On Logan’s laptop, at a clock speed of 3.6GHz but with an old Intel architecture, this turned out to deliver slightly above 105 Mhps (Million hashes per second) if compiled with `-O3` compiler optimizations, 40 Mhps without. Then we tried on a Xeon machine, more similar to a production machine, a Xeon E3-1230 v5 3.4GHz. On this system the function was capable of computing 260 Mhps!

As a first step of revision, Logan decided to replace the “2nd round function” of xorshift32 with another bijection that also relied on simple primitives such as rotation and bitwise operation: xor-rotate, assuming that the compiler would have translated the ROR macro (see the code below) into the assembly rotate instruction, accelerating the computation:

#define ROR32(x,r) (((x)>>(r))|((x)<<(32-(r)))) … ret ^= ROR32(ret, 17) ^ ROR32(ret, 13);

And yes, this was delivering 304M flows per second!

By the way, replacing the “2nd round function” and not “another round function” was a decision based on output observation.

Now, how to double performance to reach 600 Mhps as per the requirement? Getting rid of instructions! Hence, Logan reduced it all to one shift-xor round between whose steps he interleaved the additions of the three words, and used a final scramble to make output look good:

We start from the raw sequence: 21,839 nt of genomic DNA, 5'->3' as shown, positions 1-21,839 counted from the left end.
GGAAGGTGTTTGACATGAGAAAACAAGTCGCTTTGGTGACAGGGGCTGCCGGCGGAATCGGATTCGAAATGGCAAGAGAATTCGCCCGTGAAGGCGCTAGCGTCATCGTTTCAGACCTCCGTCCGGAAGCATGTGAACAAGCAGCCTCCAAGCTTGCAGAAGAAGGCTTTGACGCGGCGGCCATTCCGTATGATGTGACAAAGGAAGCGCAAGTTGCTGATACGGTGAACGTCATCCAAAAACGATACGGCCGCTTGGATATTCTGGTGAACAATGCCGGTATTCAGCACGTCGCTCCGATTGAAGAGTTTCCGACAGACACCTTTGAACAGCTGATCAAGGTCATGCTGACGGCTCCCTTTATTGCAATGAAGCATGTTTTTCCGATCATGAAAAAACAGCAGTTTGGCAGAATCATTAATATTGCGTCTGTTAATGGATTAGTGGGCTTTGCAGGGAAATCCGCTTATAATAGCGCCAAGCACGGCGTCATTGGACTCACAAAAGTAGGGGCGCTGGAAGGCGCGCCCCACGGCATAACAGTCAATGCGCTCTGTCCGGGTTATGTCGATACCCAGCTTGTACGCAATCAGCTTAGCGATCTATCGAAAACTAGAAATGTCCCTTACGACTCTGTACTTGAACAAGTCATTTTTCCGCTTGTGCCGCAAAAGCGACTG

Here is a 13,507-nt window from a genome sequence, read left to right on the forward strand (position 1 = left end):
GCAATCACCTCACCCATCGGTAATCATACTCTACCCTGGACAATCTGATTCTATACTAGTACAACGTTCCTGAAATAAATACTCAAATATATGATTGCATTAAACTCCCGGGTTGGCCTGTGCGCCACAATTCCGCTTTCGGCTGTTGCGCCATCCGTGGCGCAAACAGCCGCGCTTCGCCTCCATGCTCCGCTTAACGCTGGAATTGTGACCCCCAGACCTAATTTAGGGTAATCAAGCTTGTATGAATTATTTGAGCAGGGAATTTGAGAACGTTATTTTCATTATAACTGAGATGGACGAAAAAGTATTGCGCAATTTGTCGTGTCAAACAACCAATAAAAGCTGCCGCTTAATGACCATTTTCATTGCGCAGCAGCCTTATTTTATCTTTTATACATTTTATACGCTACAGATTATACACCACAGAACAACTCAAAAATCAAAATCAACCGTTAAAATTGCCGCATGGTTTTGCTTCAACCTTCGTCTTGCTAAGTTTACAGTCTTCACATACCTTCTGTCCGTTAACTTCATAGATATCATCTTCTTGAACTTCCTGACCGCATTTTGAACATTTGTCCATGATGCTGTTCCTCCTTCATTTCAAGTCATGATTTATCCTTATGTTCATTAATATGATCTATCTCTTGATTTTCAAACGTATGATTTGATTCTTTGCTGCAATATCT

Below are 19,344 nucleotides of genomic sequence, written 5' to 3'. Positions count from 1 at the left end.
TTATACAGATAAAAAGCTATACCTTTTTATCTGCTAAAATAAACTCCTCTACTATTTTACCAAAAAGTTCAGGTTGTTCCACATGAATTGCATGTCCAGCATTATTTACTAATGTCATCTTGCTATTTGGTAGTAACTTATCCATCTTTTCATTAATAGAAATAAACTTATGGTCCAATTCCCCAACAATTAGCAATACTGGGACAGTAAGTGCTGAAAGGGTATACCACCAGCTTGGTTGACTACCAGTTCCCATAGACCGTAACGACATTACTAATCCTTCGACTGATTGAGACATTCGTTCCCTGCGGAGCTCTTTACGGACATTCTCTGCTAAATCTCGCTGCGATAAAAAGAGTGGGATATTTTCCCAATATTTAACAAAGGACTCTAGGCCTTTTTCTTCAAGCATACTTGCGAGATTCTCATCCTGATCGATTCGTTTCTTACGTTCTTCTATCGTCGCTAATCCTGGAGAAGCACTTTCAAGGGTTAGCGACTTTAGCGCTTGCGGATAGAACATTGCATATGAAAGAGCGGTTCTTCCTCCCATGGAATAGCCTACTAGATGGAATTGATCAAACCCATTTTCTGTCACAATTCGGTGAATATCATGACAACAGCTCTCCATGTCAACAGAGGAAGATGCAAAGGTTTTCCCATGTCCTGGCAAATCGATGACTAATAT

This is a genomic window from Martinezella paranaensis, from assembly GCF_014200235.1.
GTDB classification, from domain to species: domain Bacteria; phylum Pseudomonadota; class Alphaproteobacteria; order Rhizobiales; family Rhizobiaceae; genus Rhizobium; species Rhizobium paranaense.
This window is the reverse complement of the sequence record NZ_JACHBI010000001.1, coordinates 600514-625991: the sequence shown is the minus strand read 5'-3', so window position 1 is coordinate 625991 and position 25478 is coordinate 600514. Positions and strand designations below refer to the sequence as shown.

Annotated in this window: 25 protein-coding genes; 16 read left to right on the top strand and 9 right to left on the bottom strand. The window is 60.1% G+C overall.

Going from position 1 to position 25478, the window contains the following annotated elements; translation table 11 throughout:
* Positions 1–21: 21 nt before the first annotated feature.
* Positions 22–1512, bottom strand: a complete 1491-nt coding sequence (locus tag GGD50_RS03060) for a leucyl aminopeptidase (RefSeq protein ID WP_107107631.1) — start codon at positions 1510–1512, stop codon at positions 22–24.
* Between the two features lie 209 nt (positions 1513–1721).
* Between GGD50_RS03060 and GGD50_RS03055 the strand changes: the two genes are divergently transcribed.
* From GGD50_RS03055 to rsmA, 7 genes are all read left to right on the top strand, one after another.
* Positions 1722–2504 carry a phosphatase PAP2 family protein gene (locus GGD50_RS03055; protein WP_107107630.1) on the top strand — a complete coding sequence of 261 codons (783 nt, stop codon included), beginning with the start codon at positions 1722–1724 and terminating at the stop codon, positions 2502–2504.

#define ROR32(x,r) (((x)>>(r))|((x)<<(32-(r)))) // 'in' points to some 12 byte memory data to be hashed; // interleaves additions of data into one round function of xorshift32 prng // and performs a bijective final xor-rotate uint32_t simple_hash (uint8_t *in) { uint32_t ret = *(uint32_t*)in; ret--; ret ^= ret << 13; // 1st step of round function of xorshift32 ret += *(uint32_t*)(in+4); ret--; ret ^= ret >> 17; // 2nd step of round function of xorshift32 ret += *(uint32_t*)(in+8); ret ^= ret << 5; // 3rd step of round function of xorshift32 ret ^= ROR32(ret, 17) ^ ROR32(ret, 11); // final scramble xor-rotate return ret; }